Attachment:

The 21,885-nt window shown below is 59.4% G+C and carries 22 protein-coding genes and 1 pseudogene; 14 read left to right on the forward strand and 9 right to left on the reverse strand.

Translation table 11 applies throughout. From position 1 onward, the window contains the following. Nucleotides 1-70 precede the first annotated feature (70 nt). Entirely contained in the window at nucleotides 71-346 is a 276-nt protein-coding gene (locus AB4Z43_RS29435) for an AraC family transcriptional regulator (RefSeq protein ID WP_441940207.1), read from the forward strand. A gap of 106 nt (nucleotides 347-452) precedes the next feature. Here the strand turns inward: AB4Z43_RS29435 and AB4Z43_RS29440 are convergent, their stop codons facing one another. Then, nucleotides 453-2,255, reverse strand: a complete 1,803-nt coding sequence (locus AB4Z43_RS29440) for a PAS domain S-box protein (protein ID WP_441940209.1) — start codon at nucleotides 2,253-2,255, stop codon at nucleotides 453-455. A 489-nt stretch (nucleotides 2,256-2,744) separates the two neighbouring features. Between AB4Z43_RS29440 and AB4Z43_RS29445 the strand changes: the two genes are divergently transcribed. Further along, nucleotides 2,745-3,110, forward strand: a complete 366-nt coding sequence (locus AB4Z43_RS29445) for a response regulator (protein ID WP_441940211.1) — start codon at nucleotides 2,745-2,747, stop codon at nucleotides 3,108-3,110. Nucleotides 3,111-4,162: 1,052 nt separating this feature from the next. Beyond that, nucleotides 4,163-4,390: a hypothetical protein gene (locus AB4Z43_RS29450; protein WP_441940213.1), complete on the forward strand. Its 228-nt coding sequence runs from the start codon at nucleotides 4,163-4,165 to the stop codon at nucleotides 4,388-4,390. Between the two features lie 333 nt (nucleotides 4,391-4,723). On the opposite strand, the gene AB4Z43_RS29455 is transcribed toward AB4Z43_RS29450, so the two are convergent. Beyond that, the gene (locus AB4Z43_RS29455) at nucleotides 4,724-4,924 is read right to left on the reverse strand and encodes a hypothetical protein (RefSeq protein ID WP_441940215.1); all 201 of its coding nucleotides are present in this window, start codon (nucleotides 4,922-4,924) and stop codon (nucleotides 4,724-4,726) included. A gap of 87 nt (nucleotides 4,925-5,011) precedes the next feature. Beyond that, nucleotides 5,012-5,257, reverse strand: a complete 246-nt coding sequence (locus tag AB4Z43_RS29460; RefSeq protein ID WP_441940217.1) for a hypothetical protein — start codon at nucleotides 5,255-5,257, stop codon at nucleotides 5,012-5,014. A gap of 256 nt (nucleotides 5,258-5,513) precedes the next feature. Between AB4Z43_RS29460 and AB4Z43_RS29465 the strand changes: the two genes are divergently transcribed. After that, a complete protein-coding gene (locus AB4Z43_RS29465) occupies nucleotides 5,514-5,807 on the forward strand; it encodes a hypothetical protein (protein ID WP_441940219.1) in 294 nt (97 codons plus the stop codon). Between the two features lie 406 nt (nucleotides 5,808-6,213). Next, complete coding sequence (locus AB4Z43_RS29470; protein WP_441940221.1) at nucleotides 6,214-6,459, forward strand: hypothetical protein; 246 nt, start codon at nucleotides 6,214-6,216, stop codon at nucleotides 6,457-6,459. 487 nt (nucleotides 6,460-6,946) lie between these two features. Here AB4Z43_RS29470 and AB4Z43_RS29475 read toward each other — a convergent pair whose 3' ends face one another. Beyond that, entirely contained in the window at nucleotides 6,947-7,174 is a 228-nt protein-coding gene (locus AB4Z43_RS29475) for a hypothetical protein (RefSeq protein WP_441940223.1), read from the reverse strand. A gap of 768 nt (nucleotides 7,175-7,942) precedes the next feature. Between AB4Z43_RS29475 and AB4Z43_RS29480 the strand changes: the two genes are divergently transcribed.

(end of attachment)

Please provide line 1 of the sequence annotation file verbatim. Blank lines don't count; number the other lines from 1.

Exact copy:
The 21,885-nt window shown below is 59.4% G+C and carries 22 protein-coding genes and 1 pseudogene; 14 read left to right on the forward strand and 9 right to left on the reverse strand.